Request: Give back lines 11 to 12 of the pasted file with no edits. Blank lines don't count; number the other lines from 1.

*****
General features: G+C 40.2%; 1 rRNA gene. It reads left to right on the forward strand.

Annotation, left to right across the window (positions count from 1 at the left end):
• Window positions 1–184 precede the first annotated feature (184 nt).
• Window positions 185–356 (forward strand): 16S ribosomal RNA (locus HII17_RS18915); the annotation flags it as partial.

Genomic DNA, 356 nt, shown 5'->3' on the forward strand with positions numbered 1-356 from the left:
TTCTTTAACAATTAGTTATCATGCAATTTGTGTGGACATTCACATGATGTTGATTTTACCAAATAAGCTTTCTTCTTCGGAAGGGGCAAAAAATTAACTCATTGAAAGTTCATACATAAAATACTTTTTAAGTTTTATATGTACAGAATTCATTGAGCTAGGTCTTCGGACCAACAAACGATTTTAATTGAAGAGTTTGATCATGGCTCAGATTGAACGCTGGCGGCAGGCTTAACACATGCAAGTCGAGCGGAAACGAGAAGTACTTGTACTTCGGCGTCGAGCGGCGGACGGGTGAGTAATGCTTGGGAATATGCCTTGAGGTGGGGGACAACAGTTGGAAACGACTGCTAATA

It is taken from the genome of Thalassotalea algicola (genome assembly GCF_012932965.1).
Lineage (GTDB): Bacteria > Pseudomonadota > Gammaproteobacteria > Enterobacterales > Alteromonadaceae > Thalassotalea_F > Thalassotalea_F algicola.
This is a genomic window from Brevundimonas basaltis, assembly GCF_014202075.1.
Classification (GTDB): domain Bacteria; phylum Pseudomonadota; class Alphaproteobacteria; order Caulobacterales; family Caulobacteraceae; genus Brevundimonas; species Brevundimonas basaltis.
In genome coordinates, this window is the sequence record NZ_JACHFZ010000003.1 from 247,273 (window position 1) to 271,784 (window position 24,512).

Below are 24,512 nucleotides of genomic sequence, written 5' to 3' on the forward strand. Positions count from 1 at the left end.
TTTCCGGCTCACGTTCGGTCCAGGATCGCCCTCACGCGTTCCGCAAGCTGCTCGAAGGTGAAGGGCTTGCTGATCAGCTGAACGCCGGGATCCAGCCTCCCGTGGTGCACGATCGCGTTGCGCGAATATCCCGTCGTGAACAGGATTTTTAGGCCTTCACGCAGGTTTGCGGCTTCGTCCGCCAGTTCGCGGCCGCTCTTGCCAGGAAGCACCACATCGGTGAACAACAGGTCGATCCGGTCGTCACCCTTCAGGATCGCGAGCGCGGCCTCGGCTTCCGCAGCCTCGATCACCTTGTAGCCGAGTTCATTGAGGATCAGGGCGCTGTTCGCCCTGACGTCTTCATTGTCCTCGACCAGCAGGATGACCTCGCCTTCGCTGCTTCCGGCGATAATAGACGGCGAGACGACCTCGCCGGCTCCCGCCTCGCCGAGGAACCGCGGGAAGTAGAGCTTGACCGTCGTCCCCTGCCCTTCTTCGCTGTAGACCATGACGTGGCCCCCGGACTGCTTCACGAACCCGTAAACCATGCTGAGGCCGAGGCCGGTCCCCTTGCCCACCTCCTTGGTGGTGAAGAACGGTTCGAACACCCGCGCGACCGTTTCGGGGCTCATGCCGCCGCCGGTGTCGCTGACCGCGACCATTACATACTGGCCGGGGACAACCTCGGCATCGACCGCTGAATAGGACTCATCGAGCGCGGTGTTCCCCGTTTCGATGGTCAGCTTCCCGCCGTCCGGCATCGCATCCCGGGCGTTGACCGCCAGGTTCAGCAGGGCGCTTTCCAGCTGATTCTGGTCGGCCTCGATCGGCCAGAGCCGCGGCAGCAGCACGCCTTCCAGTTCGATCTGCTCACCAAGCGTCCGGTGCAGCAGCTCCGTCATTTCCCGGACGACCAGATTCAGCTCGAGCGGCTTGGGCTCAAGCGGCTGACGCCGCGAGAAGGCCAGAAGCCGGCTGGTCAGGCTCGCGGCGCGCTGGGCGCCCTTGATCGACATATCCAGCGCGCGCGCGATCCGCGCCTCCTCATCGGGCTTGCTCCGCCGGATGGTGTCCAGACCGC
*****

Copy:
In genome coordinates, this window is the sequence record NZ_JACHFZ010000003.1 from 247,273 (window position 1) to 271,784 (window position 24,512).

Below are 24,512 nucleotides of genomic sequence, written 5' to 3' on the forward strand. Positions count from 1 at the left end.